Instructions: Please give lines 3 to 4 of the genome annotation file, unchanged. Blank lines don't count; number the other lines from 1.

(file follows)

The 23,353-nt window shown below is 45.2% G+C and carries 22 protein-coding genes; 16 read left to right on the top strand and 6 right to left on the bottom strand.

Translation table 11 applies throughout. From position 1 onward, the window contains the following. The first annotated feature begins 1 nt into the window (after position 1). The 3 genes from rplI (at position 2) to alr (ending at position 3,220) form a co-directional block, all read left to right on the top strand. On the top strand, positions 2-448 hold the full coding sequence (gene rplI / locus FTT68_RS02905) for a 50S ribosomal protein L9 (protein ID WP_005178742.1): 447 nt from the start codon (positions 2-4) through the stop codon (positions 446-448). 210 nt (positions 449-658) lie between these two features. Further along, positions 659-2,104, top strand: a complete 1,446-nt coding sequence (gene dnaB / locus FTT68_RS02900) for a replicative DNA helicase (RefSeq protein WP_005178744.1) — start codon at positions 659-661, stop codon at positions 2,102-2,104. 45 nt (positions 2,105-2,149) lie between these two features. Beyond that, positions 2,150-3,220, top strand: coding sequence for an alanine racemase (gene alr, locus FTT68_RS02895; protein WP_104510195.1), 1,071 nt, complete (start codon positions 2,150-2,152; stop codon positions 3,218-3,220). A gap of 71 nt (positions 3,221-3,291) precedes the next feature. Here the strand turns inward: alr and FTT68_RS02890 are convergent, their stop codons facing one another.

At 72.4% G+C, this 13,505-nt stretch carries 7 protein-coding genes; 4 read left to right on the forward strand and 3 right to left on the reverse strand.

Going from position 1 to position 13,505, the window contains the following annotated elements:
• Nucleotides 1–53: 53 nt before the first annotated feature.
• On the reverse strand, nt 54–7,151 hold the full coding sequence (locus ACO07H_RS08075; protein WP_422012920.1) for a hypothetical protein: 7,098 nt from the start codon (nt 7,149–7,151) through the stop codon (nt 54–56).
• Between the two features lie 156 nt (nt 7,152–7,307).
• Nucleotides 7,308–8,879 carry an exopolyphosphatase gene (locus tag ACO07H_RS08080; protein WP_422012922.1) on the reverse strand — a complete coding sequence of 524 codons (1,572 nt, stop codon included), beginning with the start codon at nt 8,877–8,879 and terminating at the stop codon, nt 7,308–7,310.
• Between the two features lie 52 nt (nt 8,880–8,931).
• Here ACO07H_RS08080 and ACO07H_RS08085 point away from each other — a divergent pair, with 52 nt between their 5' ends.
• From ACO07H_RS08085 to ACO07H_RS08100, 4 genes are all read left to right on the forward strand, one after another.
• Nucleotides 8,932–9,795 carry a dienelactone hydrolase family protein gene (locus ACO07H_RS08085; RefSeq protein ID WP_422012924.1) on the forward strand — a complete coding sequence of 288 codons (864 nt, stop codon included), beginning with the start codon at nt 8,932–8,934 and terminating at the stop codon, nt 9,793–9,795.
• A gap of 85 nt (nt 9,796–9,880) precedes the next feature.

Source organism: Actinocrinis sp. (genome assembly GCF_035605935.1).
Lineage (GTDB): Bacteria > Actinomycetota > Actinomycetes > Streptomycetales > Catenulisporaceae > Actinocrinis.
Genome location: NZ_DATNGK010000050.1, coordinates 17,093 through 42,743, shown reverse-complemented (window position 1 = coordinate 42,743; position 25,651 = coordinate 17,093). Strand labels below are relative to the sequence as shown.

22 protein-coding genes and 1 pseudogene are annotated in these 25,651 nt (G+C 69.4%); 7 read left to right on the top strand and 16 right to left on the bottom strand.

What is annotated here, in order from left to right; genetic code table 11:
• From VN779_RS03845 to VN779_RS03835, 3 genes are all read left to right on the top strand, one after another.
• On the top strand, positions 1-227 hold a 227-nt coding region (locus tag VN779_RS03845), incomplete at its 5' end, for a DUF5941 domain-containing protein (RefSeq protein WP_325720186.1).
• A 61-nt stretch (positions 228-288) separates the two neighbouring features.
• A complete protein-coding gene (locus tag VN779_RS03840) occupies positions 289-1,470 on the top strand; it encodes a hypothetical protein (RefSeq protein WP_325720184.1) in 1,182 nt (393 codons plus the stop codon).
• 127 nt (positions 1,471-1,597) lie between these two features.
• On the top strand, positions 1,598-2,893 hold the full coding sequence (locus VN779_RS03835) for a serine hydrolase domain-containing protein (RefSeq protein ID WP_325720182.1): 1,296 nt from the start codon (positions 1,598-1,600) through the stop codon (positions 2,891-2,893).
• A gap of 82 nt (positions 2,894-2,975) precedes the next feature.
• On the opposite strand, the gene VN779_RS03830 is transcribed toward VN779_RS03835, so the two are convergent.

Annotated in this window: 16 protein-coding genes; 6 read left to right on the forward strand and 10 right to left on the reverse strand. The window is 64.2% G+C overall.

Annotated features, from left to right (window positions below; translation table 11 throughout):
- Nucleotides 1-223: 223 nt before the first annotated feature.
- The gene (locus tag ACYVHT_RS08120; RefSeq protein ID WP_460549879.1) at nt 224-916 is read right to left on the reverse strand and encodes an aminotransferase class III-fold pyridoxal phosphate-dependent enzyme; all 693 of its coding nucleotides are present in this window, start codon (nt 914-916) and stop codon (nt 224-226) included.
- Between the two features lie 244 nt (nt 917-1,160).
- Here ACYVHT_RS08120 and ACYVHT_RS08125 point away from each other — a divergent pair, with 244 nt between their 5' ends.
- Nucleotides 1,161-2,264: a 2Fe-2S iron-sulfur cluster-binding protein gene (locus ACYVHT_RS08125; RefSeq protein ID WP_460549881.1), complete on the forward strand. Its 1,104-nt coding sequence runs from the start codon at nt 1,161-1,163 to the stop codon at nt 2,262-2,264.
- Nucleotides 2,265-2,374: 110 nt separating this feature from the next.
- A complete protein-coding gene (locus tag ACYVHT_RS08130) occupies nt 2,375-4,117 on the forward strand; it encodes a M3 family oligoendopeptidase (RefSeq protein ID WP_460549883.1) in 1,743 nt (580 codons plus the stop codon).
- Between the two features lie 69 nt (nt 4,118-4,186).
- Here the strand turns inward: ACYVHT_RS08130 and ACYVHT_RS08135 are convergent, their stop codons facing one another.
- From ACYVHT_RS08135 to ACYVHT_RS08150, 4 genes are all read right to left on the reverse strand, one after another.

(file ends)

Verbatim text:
At 72.4% G+C, this 13,505-nt stretch carries 7 protein-coding genes; 4 read left to right on the forward strand and 3 right to left on the reverse strand.

Going from position 1 to position 13,505, the window contains the following annotated elements: